Cooking is an art, you can’t dispute it. But have you ever thought that you might eat spaghetti made out of cucumbers? What about olive oil balls or peas in the shape of cubes? Well, this is all possible by utilizing chemistry, physics, and biology. This field is called Molecular Gastronomy.
Gastronomy, or the study of food, is a science that has existed since the 18th century, mainly in Asian territories. In the 1980s, however, this field expanded to introduce molecular gastronomy. Molecular gastronomy is a field that studies the process of making food from a chemical, physical, and biological point of view in order to make foods that look more visually appetizing and are richer in nutrients. These meals are called “fine meals” by some gastronomes. Molecular gastronomy is mainly studied for the development of small-sized portions and includes three areas of work: social, artistic, and technical.
There are a lot of ways to achieve such objectives, including dehydrating food, induction of enzymes, liquid nitrogen, and foaming. Other methods are used to entirely change the shape of the meal, release different aromas from your dish, and release the high amount of fats in the shape of a powder. You might hate some specific dishes but when they’re exposed to such changes, you might actually fall in love with them.
Molecular gastronomy turns cooks into scientific researchers when they hit the kitchen. Now, they’re obliged to do research about the processing their food, and ensure its safety when it undergoes the chemical and physical changes they’re exposing it to. The main reason that drives the cooks who master these processes is their belief that cooking is not just about tasting; it’s about observing and hearing as well.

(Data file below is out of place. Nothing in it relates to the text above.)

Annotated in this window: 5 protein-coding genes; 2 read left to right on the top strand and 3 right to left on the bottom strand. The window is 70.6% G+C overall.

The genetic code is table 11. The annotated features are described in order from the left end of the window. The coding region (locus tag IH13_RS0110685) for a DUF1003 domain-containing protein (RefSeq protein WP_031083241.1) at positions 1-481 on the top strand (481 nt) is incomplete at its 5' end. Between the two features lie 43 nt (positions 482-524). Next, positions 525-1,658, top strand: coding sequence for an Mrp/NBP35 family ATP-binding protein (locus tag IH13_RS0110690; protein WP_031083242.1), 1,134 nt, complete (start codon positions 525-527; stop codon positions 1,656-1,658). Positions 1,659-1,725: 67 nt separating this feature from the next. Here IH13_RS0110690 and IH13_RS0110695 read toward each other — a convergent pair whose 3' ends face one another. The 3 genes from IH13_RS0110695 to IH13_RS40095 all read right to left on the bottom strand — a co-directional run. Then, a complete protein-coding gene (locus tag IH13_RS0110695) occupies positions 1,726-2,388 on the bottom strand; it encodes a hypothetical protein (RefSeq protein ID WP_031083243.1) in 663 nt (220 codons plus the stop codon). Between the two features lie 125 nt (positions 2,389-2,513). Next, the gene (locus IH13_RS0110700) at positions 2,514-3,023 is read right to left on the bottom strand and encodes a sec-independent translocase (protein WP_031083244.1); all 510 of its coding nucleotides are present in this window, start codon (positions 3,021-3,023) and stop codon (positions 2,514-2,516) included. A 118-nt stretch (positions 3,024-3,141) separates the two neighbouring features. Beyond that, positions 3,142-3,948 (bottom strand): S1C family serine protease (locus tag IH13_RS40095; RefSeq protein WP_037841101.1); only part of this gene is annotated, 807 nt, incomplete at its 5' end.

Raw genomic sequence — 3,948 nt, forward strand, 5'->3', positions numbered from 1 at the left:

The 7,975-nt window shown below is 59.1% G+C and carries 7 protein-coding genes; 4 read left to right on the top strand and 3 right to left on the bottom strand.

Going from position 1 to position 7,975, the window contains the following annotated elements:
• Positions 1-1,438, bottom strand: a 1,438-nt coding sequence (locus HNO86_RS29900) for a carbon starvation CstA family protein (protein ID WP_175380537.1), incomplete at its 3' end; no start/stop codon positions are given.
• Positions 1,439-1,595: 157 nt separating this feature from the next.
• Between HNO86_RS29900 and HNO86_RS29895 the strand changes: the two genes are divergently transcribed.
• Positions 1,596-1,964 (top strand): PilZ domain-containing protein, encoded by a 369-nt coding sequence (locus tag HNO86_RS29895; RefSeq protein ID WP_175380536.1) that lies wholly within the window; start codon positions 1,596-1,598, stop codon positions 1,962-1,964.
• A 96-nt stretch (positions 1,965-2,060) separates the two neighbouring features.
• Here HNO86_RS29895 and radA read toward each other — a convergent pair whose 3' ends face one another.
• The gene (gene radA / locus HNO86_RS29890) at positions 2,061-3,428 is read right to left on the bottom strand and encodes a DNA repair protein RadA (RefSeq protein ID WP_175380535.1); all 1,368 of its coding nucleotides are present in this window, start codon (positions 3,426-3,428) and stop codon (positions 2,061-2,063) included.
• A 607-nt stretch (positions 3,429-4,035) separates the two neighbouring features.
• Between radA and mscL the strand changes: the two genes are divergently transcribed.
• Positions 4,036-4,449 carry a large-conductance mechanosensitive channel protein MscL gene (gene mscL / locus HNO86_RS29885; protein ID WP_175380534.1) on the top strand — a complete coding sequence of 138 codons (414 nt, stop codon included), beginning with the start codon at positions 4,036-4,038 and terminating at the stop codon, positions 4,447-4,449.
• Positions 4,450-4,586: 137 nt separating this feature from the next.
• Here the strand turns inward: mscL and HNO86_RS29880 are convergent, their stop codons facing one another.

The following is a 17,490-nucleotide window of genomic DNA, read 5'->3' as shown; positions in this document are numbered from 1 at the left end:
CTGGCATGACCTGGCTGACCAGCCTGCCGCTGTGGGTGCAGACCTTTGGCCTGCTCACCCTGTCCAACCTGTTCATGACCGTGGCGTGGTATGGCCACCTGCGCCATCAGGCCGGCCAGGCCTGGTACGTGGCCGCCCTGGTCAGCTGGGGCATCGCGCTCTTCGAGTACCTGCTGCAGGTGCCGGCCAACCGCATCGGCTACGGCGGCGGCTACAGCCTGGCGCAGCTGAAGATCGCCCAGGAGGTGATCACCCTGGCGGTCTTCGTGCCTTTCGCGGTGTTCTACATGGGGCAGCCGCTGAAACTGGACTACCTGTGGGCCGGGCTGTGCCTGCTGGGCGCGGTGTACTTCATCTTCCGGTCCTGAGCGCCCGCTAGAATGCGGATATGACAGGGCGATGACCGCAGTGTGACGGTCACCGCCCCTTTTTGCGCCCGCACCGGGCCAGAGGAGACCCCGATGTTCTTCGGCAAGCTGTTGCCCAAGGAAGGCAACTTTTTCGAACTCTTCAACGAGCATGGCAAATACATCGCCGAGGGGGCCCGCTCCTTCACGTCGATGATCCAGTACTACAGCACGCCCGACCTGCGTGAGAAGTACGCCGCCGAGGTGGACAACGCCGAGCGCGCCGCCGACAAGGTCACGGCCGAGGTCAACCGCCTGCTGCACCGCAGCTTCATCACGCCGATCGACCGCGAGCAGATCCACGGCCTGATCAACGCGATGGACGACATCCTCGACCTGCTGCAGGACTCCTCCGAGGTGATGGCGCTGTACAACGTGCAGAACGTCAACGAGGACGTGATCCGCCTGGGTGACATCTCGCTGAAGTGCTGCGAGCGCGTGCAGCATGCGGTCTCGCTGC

For an example, there’s a dish called “Sea Sound.” This dish consists of eating sea snake powder while hearing sea sounds through a music player that is given out during your meal. Studies show that doing this is two times more enjoyable than eating normal sea snakes.
So, you may now be wondering if you can do this at home. Yes, you can. Some companies are even manufacturing kits for molecular gastronomy. However, these kits don’t offer much of what you may see in a specialized restaurant or in the videos you watch on the internet. They only offer instruments and tools to reshape the food, but not much in terms of changing its form from a chemical standpoint.
The possibilities are not as extensive when you’re doing molecular gastronomy at home using these kits. In fact, the best variation you can find is a way to foam and mix cocktails in a better way using whipping kits that are sold on the internet.
Other techniques for molecular gastronomy require high-end devices that are challenging to use, keep, and utilize in homes due to their temperature scaling and electric consumption. These techniques include the usage of ultrasonic waves to have well-timed cooked meals, anti-gridding to freeze oils and liquids instantly, liquid nitrogen to crystallize ingredients, spherification of juices, and usage of chemicals in processing food.